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Three Keys to Global Harmonization in Quality: Learning to Share

  
  
  

Global Harmonization of Enterprise Compliance Systems

Growing up, I never was one to want to share my toys.  I wasn’t one to throw a temper tantrum and take my toys home, but I never really liked the whole concept of people touching my stuff.  Thinking back on it, it all boiled down to the fact that I kept my toys in a certain working order, and I didn’t want little Jimmy MacMillan going and getting his scummy hands all over it.

When I hear people talk about the challenges behind a global harmonization initiative, I can help but think of a group of kids not wanting to share the toys.  Each site within the organization, operating under their own Quality Management System, happy to have their specific processes just the way they like them.  Then someone comes along and says, “We’re going to standardize on a single platform”.  It’s akin to mom saying, “We’re going to pool all the neighborhood kids toys together into one room, and everyone is going to share (even dirty Jimmy Macmillan).   There are inherent challenges to harmonizing a solution, especially Quality Management.  However, with the right tools, harmonization can actually enable a single standardized environment, while at the same time sustaining each site’s unique business processes.  Below are a few key considerations when harmonizing your Quality Management System:

1. Ask, “How can we all be Common, but Keep our Processes and Data Unique?”  Perhaps the biggest challenge leading into a harmonization/standardization initiative is convincing the site-level managers to adopt the system.  Many times, each site will want to keep their specific processes and fear that a harmonization may compromise their unique way of doing business.  When harmonizing a system, traditional methods would warrant that all site need to adopt the corporate standard, and fit into the “mold” that is set in front of them.  With today’s advances in technology, it is now possible to be “common” on a corporate level, while maintaining the unique processes associated with each site’s unique processes.  The key lies in the technology.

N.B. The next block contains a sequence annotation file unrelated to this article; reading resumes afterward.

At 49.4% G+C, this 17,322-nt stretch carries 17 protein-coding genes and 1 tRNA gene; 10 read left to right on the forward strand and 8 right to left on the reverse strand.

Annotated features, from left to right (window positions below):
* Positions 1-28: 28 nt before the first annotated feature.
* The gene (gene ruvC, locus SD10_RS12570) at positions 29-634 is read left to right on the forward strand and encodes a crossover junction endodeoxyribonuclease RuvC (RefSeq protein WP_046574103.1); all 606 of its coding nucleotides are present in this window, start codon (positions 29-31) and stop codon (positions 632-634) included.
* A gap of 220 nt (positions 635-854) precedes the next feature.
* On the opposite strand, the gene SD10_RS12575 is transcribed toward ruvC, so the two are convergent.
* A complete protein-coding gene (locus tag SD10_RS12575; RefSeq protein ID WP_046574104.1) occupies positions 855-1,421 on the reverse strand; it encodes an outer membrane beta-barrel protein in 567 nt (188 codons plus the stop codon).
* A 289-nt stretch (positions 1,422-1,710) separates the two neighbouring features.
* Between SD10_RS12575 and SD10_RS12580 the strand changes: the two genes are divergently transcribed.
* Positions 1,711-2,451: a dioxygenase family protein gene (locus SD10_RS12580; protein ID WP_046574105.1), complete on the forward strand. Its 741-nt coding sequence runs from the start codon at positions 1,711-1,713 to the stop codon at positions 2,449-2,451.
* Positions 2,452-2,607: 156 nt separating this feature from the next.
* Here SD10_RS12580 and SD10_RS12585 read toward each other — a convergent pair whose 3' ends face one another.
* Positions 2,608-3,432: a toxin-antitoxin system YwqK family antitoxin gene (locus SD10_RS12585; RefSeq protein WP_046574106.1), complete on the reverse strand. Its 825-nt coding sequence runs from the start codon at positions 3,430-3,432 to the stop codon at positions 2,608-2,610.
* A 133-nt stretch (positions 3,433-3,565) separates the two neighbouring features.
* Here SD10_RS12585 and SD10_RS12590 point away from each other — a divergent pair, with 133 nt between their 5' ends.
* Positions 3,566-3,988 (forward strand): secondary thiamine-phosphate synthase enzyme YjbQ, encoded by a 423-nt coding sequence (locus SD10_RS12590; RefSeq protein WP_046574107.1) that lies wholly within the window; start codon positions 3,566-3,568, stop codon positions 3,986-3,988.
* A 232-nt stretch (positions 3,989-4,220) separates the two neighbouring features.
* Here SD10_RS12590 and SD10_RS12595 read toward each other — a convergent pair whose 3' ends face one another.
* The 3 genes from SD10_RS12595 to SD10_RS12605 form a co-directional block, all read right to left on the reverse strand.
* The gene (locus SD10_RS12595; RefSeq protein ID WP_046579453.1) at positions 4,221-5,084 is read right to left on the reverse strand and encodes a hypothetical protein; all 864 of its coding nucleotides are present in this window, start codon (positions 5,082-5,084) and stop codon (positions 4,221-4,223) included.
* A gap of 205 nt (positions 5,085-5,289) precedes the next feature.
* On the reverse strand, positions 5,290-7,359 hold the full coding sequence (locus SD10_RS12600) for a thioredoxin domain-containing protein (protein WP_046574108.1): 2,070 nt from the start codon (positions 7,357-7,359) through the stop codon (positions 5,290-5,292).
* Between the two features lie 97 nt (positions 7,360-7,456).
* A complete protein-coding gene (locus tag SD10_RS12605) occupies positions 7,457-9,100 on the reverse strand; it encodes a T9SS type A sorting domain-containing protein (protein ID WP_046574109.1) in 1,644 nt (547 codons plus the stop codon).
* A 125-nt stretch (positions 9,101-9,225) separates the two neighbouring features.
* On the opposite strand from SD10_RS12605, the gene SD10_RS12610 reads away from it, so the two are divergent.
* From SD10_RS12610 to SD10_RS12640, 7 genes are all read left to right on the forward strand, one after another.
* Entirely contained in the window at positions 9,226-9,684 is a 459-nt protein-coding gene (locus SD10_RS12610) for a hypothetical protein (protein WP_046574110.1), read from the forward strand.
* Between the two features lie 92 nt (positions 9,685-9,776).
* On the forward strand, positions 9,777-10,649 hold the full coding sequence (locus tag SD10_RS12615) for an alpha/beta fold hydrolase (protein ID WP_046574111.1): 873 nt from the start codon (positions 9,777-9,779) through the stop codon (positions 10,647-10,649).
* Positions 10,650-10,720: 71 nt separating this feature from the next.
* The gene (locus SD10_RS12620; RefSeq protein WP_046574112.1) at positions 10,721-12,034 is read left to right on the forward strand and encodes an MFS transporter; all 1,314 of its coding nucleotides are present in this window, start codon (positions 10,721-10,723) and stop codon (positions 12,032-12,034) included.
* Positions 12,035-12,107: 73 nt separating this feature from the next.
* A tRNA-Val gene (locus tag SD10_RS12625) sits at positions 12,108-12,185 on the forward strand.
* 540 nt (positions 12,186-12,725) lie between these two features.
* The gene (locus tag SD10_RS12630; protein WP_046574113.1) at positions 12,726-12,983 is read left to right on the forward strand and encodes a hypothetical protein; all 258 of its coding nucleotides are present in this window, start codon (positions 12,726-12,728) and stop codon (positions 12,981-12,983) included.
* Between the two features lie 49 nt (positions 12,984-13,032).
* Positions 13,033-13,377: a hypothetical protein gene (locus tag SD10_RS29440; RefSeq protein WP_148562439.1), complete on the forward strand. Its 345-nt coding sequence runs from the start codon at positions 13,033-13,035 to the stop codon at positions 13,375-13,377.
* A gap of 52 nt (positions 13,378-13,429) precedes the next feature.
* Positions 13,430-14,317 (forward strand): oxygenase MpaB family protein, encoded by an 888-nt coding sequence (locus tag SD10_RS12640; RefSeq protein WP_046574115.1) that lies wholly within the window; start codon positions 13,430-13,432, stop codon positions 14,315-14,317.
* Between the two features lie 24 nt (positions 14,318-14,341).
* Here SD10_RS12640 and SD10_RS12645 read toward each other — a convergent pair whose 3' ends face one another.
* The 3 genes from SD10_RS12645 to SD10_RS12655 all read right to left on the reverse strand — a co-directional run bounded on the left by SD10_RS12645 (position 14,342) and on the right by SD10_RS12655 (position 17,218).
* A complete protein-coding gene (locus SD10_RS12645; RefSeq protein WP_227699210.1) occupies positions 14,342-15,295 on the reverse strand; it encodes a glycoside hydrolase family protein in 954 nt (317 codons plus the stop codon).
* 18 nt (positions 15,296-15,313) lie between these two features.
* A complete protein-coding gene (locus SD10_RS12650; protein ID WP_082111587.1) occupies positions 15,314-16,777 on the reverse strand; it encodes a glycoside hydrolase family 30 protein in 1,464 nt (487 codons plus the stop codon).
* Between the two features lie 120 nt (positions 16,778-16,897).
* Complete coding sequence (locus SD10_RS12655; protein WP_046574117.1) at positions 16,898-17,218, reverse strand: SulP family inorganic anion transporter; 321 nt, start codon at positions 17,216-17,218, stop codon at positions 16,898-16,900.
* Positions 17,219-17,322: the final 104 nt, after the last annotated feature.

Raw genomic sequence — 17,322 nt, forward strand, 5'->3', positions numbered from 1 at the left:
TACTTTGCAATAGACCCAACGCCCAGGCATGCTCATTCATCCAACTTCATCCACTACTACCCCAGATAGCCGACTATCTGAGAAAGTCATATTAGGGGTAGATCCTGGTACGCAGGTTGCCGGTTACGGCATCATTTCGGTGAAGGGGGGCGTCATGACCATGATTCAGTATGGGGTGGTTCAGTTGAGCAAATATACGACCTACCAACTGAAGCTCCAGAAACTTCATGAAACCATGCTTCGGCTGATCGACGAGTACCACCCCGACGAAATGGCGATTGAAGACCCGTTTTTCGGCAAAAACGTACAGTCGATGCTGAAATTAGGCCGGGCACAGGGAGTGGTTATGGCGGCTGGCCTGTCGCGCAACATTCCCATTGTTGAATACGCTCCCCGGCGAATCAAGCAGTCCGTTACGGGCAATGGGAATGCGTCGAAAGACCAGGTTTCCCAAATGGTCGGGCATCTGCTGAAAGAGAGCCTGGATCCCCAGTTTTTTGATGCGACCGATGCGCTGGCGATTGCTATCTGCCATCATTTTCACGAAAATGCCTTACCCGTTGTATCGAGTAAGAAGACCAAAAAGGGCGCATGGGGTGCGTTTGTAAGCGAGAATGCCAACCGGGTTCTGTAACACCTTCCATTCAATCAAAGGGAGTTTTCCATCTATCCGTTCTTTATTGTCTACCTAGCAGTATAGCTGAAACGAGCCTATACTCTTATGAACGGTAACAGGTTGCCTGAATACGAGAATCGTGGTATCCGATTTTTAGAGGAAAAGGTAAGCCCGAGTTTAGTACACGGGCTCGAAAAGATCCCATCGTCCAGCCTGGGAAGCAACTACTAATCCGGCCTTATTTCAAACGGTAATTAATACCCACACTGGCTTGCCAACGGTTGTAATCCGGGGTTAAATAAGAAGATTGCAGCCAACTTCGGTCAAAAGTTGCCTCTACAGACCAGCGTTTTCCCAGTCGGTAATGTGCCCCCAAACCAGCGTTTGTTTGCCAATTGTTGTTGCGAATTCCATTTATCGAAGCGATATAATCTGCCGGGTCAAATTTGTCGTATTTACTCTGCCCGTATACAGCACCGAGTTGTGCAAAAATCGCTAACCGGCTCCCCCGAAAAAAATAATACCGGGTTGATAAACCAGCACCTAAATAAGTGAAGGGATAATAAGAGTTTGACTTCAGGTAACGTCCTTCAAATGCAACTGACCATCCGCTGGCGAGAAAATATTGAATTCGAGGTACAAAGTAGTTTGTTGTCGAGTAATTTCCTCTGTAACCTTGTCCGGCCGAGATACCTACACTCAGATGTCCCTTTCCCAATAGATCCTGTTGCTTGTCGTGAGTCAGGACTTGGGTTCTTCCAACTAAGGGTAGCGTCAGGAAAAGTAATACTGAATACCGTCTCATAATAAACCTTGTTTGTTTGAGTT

2.  The Technology Platform needs to Support Harmonization.  Technology is constantly evolving, and each new advancement, brings business systems closer together.  For harmonization projects to be successful, the software solution needs to be flexible enough to adapt to the concept of having multiple processes operating on a corporate standard.  Leading edge Quality Management Software Solutions are able to have site-level processes layered on top of a corporate backbone – each site is able to retain the specific data points that are pertinent to them, while keeping in line with the standardized, corporate process.  This allows the enterprise to be common and unique at the same time.

3.  Get a Strong Project Team to Work Out the Details.  I can talk about the technology all day long, but the reality is, the technology is only as effective as the team that is implementing it.  Harmonization, by definition, is a group operating in the same direction – the team must be able to work together to get the business requirements to building a standardized solution.  This involves looking at the stakeholders of the system (at the corporate level and the site level), the inputs required across the enterprise, the processes that govern the system, the desired outputs that the team expects to see, and how the results be measured and managed.  This methodology will spit out a set of requirements, which if done properly, will create a framework for a harmonized system.  But each team member must contribute and commit to the cause.  When starting the journey towards harmonization, there will be bumps along the way.  Not all processes will fit together, and there will need to be compromises.  It is important that the project team stay focused on the ultimate goal - the stronger the team, the better the end result will be. 

A strong team builds innovation, the technology drives the innovation.  The combination of these two elements will then answer the question, “how can we all be common, but keep our processes and data unique?”

 Then, and only then – will we share our toys.

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